Almost two years after Hurricane Ivan hit in 2004, the Harquail Theatre – which was ravaged in the storm – remains out of action, with lengthy ongoing repairs still scheduled.
The Cayman National Cultural Foundation – responsible for managing and co-ordinating repairs – originally planned to have the theatre up and running by mid this year. Managing director Marcia Muttoo explained that repairs, estimated in the region of $3 million, are taking longer than first anticipated.
‘We were perhaps too optimistic with our original estimate,’ Mrs. Muttoo said, adding that they hope to have the theatre open by the end of this year, coinciding with the facility’s 20th anniversary in December.
‘There has not been one specific thing that has put us behind schedule,’ Mrs. Muttoo said. ‘We have been very careful to make sure all details for the tendering process are correct as we wanted to gather complete and specific information for an accurate and competitive quote.
‘There are also not a lot of mechanical and structural experts on the island and many are working on multiple projects.’
The theatre suffered extensive damage in the storm and required complete gutting. Much of the standing seam roof was lost in the catastrophic storm and the interior was flooded with five-feet of seawater resulting in a large damp problem.
A new roof was installed in March/April and all the mould remediation is now complete, Mrs. Muttoo said.
She added: ‘A specialist team, as well as an independent team were drafted in to check the air-quality and we have recently been informed that it has passed.
‘As it is a building used by the public we wanted to make sure no one would be exposed to mould.’
She added: ‘We have had to wait until the building is completely dry before starting on any internal repairs.’
The studio/workshop building – used for rehearsals, set building, conferences and exhibitions – was even harder hit during the storm, however the CNCF are keen to get the main theatre building up and running first.
The contract is in the process of going to tender and Mrs. Mutto hopes that work on the interior – sheetrock, electrical and plumbing – will start as soon as possible, with contractors to be confirmed shortly.
The CNCF has already made preliminary enquiries with the manufactures of specialist equipment such as lighting, theatre seats and rigging. These will be ordered to coincide with the completion of the main body of the work.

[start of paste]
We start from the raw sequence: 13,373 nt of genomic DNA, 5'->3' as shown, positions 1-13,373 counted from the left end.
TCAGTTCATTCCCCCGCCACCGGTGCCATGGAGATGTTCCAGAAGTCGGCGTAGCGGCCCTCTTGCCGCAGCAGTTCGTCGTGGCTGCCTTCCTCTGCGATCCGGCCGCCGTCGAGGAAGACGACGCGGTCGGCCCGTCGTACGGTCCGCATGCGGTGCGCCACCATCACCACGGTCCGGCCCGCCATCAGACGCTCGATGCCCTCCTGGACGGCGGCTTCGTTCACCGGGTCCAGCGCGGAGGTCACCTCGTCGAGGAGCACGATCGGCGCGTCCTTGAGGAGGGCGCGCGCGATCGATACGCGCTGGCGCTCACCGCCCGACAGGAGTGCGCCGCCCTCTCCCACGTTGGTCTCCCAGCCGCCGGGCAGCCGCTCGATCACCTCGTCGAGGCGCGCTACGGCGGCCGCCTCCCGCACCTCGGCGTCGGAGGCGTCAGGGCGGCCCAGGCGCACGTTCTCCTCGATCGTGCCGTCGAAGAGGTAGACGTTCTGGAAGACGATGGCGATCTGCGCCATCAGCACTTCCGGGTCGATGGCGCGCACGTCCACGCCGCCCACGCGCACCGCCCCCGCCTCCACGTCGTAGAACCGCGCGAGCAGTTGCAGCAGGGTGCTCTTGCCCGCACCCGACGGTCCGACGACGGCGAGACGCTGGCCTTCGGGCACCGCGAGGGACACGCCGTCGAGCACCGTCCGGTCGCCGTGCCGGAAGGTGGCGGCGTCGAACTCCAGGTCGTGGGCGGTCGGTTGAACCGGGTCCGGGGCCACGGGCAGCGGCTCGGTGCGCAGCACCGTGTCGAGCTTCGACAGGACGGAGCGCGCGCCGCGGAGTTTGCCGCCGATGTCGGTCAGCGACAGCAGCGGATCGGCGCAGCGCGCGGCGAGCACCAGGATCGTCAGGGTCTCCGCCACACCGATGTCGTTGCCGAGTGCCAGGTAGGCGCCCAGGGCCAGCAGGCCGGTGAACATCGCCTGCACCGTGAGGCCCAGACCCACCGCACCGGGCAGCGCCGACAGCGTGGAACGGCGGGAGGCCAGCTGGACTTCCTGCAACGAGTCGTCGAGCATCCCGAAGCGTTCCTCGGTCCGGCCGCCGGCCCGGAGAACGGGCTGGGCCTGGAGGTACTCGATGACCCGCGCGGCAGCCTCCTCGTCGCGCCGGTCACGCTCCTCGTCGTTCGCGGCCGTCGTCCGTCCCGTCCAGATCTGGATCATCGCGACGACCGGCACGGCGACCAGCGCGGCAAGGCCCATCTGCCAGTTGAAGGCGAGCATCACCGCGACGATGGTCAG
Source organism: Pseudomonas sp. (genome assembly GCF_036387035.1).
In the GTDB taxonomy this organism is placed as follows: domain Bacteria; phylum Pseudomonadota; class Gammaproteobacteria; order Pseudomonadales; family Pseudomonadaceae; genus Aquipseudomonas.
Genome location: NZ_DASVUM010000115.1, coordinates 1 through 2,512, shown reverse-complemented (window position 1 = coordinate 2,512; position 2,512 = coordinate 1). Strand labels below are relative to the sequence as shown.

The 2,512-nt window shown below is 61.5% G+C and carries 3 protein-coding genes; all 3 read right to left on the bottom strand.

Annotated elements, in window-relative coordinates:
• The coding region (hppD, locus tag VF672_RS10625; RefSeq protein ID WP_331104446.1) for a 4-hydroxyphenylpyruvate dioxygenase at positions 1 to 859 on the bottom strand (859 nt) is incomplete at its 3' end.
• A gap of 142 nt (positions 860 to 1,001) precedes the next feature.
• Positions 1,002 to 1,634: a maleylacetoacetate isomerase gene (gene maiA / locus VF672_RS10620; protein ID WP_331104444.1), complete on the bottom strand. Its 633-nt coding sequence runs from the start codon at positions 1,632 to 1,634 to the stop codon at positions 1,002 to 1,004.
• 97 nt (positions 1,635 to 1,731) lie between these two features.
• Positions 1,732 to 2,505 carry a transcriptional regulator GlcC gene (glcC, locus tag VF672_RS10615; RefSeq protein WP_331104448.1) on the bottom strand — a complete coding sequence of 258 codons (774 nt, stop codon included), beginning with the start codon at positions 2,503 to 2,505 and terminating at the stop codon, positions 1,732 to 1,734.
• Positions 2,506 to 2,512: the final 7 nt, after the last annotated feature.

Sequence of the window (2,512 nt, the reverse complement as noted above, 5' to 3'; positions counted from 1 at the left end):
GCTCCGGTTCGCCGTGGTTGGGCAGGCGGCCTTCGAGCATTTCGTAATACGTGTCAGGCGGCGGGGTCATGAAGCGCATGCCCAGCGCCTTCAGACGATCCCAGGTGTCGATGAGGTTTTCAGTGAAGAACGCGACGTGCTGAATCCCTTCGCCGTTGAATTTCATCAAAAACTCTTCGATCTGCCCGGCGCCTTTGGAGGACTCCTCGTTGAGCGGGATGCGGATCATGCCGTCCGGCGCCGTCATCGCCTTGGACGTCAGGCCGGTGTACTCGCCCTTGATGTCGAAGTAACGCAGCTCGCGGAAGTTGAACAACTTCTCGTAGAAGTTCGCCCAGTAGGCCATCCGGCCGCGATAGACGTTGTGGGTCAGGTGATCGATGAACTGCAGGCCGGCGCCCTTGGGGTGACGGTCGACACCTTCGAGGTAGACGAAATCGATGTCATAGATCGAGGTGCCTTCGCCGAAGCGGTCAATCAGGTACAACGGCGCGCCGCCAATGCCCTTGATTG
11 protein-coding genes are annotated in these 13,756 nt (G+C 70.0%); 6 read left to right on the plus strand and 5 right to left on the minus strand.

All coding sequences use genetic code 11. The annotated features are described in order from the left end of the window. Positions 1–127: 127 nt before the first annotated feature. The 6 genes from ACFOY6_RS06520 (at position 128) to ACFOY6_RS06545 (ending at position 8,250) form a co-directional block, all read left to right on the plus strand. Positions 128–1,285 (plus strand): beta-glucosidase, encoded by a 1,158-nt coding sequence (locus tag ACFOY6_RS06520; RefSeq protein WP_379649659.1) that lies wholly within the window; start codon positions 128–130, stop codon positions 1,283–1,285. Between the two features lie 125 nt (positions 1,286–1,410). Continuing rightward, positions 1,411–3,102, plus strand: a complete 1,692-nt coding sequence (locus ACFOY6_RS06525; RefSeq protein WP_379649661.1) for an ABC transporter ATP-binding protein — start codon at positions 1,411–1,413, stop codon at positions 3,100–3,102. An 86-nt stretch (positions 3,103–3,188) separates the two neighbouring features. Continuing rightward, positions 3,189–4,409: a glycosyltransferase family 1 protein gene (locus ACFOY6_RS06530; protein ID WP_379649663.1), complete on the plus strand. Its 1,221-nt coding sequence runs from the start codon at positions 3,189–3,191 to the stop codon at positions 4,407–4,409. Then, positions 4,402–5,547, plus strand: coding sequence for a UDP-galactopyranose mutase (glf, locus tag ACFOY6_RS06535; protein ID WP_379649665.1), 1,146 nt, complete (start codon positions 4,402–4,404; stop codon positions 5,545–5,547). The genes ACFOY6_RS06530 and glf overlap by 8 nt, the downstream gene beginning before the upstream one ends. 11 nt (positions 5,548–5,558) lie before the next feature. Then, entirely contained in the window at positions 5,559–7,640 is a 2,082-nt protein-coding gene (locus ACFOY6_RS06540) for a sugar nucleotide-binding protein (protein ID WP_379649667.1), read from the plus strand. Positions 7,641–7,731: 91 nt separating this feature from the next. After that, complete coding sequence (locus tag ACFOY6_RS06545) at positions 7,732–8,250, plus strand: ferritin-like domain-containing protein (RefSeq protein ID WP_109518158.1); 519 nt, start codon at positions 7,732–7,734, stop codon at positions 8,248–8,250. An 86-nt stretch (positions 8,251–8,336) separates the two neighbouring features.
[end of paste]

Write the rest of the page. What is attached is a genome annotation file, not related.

Mrs. Muttoo said that although not all the insurance money is in hand, the CNCF has the commitment of the ministry of culture and risk management.
‘The ministry has been in contact with us throughout the process as they need accurate figures,’ she said.
The Harquail Theatre, designed by award winning architect John Doak and out-fitted by London-based firm Theatre Projects, was erected in 1986 at a cost of US$4 million.
The facility was built with the generosity of Mrs. Helen Harquail in memory of her late husband, Mr. F. J. Harquail and was used to host a range of events from art exhibitions, graduation ceremonies, plays and conferences, as well as being home to the CNCF.
Since the storm, the CNCF has been temporarily located at Elizabethean Square.
‘We are aware there are people waiting for the theatre to open,’ Mrs. Muttoo said. ‘The CNCF has struggled for space over the last couple of years and we understand the difficulties that many event organisers face.’
Mrs. Mutto confirmed that the theatre will be restored to its former glory, however there will be some minor changes in line with planning requirements, including wheel-chair access. The library and archive will also be moved to a more elevated area in the theatre to avoid future flooding.
The seating capacity of 330 will remain the same, Mrs. Mutto said.
‘Some people have asked if we are going to expand the seating capacity,’ she said. ‘It is very interesting that people are asking this. When the theatre first opened 20 years ago people were alarmed at the number of seats, they never thought that we would ever be able to fill them. It goes to show how much the interest in the arts has grown.’
Mrs. Mutto added that she does not believe the insurance covers the landscaping of the grounds. ‘We may just have to tidy it up a bit. We hope someone, or members of the public, will come forward to assist us with this to enable us to restore the theatre to its former glory.’